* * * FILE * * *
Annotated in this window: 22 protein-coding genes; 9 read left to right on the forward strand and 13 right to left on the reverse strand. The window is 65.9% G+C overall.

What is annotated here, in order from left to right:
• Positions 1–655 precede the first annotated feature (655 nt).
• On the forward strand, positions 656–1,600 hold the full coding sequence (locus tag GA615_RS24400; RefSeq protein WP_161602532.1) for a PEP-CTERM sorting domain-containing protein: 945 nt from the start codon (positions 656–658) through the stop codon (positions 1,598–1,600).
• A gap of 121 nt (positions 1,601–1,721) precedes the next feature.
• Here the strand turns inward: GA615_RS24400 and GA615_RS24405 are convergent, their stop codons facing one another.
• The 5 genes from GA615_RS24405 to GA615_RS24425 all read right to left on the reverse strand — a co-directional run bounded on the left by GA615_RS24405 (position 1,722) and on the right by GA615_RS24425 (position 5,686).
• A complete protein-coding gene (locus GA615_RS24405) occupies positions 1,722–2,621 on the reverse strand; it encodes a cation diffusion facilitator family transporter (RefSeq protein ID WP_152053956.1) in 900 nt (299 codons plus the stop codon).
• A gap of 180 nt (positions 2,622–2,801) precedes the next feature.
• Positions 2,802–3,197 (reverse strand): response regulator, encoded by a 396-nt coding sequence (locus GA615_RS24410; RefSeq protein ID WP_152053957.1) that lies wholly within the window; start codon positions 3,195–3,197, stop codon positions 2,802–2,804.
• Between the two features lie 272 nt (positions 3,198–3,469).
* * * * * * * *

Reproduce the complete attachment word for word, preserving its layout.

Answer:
Annotated in this window: 22 protein-coding genes; 9 read left to right on the forward strand and 13 right to left on the reverse strand. The window is 65.9% G+C overall.

What is annotated here, in order from left to right:
• Positions 1–655 precede the first annotated feature (655 nt).
• On the forward strand, positions 656–1,600 hold the full coding sequence (locus tag GA615_RS24400; RefSeq protein WP_161602532.1) for a PEP-CTERM sorting domain-containing protein: 945 nt from the start codon (positions 656–658) through the stop codon (positions 1,598–1,600).
• A gap of 121 nt (positions 1,601–1,721) precedes the next feature.
• Here the strand turns inward: GA615_RS24400 and GA615_RS24405 are convergent, their stop codons facing one another.
• The 5 genes from GA615_RS24405 to GA615_RS24425 all read right to left on the reverse strand — a co-directional run bounded on the left by GA615_RS24405 (position 1,722) and on the right by GA615_RS24425 (position 5,686).
• A complete protein-coding gene (locus GA615_RS24405) occupies positions 1,722–2,621 on the reverse strand; it encodes a cation diffusion facilitator family transporter (RefSeq protein ID WP_152053956.1) in 900 nt (299 codons plus the stop codon).
• A gap of 180 nt (positions 2,622–2,801) precedes the next feature.
• Positions 2,802–3,197 (reverse strand): response regulator, encoded by a 396-nt coding sequence (locus GA615_RS24410; RefSeq protein ID WP_152053957.1) that lies wholly within the window; start codon positions 3,195–3,197, stop codon positions 2,802–2,804.
• Between the two features lie 272 nt (positions 3,198–3,469).